This felt like one of those old “You Are There” episodes, but done
extraordinarily well. The viewer gets to see the inner workings of Lincoln’s
sometimes-contentious Cabinet, and the lively debate in the House of
Representatives, along with some colorful backroom machinations. The viewer is
also privy to some very spirited dialogue between Honest Abe and his wife,
Mary (Sally Fields). There, we see that she was not at all afraid to speak her
mind to him, despite his exalted historical status. And he, to his credit,
never condescended to her. In fact, we never see him condescending to anyone.
And that is part of his contagious charm.
Daniel-Day Lewis was born to play this role. Maybe even predestined. The
physical resemblance alone is simply stunning. (OK, Lewis is not quite as
tall, and doesn’t appear to be at all gangly or physically awkward, as some
of Lincoln’s biographers suggest, but that’s a very minor quibble.) This
is Abraham Lincoln immediately after his re-election, in late 1864 and early
1865. Though the War Between the States still rages, it’s becoming
increasingly obvious that the tide has turned. Lincoln has settled on a
commanding general (Ulysses S. Grant) whom he inherently trusts. And Grant,
for his part, understands the brutal arithmetic of outnumbering the enemy: you
just keep trading casualties until the other side can’t carry on any more.
No fancy maneuvering required. Just keep brawling, and don’t let up until
they cry “Uncle!”.
With the conduct of the War itself not so preoccupying any more, Lincoln turns
his attention to politics. He had already written the Emancipation
Proclamation, a year and a half earlier, which his opponents castigated as so
blatantly beyond his authority as to be an impeachable offense. But Lincoln
claims the precipitous act to be under the rubric of authority invested in him
in wartime, and he also considers his recent re-election to be an implied
plebiscite from the populace that his decision was politically correct, even
if not specifically legal. Whatever reasons either side wants to re-construct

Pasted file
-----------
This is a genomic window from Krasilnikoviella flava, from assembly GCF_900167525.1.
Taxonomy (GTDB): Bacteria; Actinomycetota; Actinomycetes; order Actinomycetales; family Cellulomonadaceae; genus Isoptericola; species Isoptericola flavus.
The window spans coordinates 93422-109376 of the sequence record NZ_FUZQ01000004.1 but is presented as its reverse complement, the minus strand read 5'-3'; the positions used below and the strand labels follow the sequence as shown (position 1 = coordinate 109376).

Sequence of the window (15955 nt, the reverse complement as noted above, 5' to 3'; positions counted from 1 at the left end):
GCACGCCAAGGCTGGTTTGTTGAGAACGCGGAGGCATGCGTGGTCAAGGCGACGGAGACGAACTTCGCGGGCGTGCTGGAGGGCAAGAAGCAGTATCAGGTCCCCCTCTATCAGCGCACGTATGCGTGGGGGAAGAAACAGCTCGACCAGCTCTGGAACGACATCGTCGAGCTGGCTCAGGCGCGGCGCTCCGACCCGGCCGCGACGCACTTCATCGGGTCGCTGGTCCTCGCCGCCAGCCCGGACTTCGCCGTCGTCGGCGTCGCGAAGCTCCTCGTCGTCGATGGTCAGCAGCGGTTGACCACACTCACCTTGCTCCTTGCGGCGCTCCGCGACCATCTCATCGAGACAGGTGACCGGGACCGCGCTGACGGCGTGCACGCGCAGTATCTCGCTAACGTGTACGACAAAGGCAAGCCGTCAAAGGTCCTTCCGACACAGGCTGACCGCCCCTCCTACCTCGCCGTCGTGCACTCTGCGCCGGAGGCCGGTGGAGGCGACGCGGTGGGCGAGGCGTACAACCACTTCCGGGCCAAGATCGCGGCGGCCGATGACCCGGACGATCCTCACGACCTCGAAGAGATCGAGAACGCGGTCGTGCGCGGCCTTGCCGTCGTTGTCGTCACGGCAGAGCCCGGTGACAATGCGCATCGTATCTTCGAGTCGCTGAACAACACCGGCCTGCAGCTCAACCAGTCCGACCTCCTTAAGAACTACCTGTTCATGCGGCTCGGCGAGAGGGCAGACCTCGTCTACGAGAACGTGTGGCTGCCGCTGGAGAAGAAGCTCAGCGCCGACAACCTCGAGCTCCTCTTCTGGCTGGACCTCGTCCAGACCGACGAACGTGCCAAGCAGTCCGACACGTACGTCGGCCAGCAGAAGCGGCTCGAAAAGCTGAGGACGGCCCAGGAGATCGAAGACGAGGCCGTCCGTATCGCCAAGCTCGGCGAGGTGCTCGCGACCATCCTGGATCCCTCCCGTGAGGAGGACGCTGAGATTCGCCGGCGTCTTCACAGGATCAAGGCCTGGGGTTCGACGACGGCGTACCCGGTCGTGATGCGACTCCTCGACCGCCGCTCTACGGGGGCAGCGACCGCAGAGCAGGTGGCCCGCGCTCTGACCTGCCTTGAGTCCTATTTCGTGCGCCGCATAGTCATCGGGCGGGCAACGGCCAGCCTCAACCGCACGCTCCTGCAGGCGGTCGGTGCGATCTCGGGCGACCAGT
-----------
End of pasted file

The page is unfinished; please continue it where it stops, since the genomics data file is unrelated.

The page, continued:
for entering the War in the first place (“States’ Rights” was the
original Confederate battle cry, and the primary political contention was
whether slavery would be allowed in the territories soon to become new
States), by now the Union has adopted a moral stance. It’s about freeing the
slaves, and legally abolishing slavery. Lincoln is convinced that Congress
must pass the official legislation which would effectively ratify his
executive order. But it’s a huge political wrangle. The other party leaders
are adamantly opposed, and even elements within his own party have to be
appeased. Lincoln persuades, cajoles, preaches, encourages---everyone from
Cabinet members to staffers to Congressmen (there are no females in this
role---yet) to aides to clerks to personal assistants. And finally, the Bill
passes, which is cause for great rejoicing, followed fairly quickly by Lee’s
surrender to Grant, but we all know what happens shortly after that.
Interesting that Director Steven Spielberg chose not to portray the
assassination itself (it’s been done before), but instead concentrates on
Yes, Reconstruction would no doubt have proceeded with much more compassion
and much less vengefulness had Lincoln remained in office. And no doubt the
sham and shame that was his successor’s impeachment trial wouldn’t have
happened, either. In fact, Lincoln’s sudden absence created a gigantic void,
because here was an extraordinary man thrust into incredibly difficult
circumstances, and the result was a greatness for the ages.
This is a remarkably accurate film that isn’t just for history buffs, it’s
a compelling portrait of arguably the greatest President who ever lived. Even
if he did tell corny jokes.
Dr. Ronald P. Salfen, Minister, St. Stephen’s Presbyterian Church, Irving,